Random acts

They say it’s their birthday

What separates the “Be My” Babies from the “Hit Me (One More Time)” Babies?

Depends on whom you ask.

The ins and outs of recognizing a good pop song “is all subjective,” declares multi-instrumentalist Aaron Price, who’s one-half of local production company Collapseable Studios, along with bassist Bill Reynolds (of bands DrugMoney and Robot). Yet Price notes that local musicians “value our opinion — they ask us which of their songs we like, which is flattering.”

It’s also essential for their relationship with the musicians they produce. As Reynolds explains, the pair must often “sort through people’s songs.

“They’ll bring in 30 songs,” he elaborates, “and you can only put 15 on a record, so you gotta be able to know: That’s a good song.”

Price and Reynolds have been sharing music for more than a decade now, first playing together at Appalachian State University in Boone, and later, in Asheville (where they became “serious,” they say, about producing).

Initial incarnations of the studio involved the frequent transportation of recording equipment from venue to venue, which often meant people’s living rooms. This early mobility inspired the studio’s name, which remains — and remains misspelled — even though Collapseable now enjoys a stable home in west Asheville.

The guys are happy about now having their equipment in a permanent space where the sonic atmosphere better suits their pop-loving aesthetics, rather than bouncing around to different living rooms, though Reynolds admits, “The houses were a lot of fun.”

For his part, Price mourns the absence of a kitchen, recalling the times they used “to make a really spicy stir fry in the middle of a session to get everybody’s blood flowing.”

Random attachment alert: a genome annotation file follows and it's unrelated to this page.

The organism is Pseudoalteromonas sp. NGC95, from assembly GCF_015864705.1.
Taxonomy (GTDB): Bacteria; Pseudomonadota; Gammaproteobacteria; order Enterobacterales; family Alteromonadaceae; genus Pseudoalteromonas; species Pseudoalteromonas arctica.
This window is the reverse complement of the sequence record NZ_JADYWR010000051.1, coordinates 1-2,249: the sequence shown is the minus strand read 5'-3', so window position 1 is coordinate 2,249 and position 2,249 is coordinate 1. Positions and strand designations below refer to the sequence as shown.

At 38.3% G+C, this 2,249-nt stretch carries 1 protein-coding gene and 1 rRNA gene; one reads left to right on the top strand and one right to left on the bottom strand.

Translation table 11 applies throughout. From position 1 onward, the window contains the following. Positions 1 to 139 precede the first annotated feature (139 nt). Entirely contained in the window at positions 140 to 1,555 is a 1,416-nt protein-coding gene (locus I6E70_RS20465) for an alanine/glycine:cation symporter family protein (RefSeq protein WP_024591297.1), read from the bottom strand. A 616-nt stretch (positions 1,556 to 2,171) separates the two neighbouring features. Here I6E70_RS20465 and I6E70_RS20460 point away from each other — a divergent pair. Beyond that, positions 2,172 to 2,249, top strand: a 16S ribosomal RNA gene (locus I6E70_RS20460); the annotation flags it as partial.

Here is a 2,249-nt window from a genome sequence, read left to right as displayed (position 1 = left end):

Collapseable as it exists today was put together three years ago. Since then, Reynolds and Price have produced a wide range of local acts, from the thrashy pop grunge of DrugMoney to Smush Factor‘s hip-hop and The Unholy Trio‘s debauched honky-tonk, as well as a soundtrack to The Rebelles‘ burlesque-theater show.

Reynolds credits “the arsenal of songwriters in this town, the arsenal of awesome musicians and stuff” for inspiring the company’s creation.

“We kind of modeled ourself after Sun Records,” he claims, though he also admits that “there’s a lot of people behind us.

“It’s not just Aaron and I,” Reynolds declares. “There’s a lot of people helping us out, trying to make this thing happen.”

Frequently, he explains, “People will just come in with a guitar and a song, and then we’ll kind of conceptualize where it should go. We have a nice Rolodex of people we can just call up and say, ‘Come over here and play these drum parts.'”

For their upcoming anniversary show at The Grey Eagle on Wednesday, Oct. 8, Price says, “We want to … throw a party for everybody that’s helped us and put their trust in us, and also help out the artists by [promoting] their CDs they trusted us to help them make.”

Collapseable is also planning to debut a sampler of highlights from the studio’s archives.

“It’s been a crazy ride,” Price muses.

“There’s no stability to it,” he insists, the studio’s three years in one place notwithstanding. “Except [that] people just like the records.”

Collapseable Studios’ anniversary party happens at The Grey Eagle (185 Clingman Ave.; 232-5800) on Wednesday, Oct. 8. Admission is $5; showtime is 9:30 p.m. The evening will feature Collapseable recording veterans Menage, Dirt Merchants, Strut, DrugMoney, Robot, Boomerang, Gavra Lynn, Mad Tea Party, Ville Boyz, Hollywood Red, and Vendetta Cream.


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